I remember opening my eyes and seeing darkness all around me. I quickly swam to the surface and took a deep breath of air. I distinctly remember saying this either out loud or in my head “Sh*t. This is the worst thing that could’ve happened.” I looked around and saw the raft upside down a few metres away. I quickly swam towards it to hold on to its rope that wrapped around its circumference. I saw other people from my raft holding onto the rope. I don’t remember their faces just their bobbing bright orange helmets. I suddenly saw the guide jump on top of the raft yelling, “Let go of the rope”. I was in a state of shock so his words made no impression on me. I didn’t move and I didn’t even realize he was yelling at us. I then noticed he was trying to flip the raft. That made sense. Flip the raft then we can get back in. Then I heard him  say again, “Let go of the rope.” I muttered, “f*ck”. I knew what we had to do.

I then yelled out to my fellow rafters, “guys he wants us to let go of the rope.” He was in charge. We had no choice but to trust him. But I knew as soon as I let go of that rope I would be launched down that river like a boomerang. I braced myself, took a deep breath and let go.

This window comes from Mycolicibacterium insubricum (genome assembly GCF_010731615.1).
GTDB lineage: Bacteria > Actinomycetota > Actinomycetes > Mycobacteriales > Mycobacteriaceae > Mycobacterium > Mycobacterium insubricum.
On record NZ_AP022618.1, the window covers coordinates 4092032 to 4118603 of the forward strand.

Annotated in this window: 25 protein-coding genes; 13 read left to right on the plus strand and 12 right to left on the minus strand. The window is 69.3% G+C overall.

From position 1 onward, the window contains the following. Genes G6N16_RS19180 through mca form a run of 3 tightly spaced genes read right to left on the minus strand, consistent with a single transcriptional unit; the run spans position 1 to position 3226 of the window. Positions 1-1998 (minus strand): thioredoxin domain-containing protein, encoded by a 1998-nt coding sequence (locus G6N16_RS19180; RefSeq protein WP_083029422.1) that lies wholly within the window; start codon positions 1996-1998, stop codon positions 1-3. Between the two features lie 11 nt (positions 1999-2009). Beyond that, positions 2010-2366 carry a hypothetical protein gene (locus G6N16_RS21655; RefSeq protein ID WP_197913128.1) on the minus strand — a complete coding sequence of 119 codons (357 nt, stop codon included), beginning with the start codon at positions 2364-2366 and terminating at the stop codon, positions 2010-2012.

As soon as I let go, I felt the force of the water. It was powerful and unforgiving. It pushed me down the river. I felt like a ragdoll being tossed around. I remember the safety instruction of pointing your feet downstream and staying flat on your back. I did that not before being pulled into a rapid. It sucked me down. I opened my eyes and saw rocks around me. That’s when I think I bashed my knee and shoulder. I managed to break free and come back to the surface where I gasped for air. I stayed on my back and floated down that river. Waves kept crashing over my face and chest. It felt like I was drowning. I tried to gasp for air every chance I could get before another wave of water would cover me.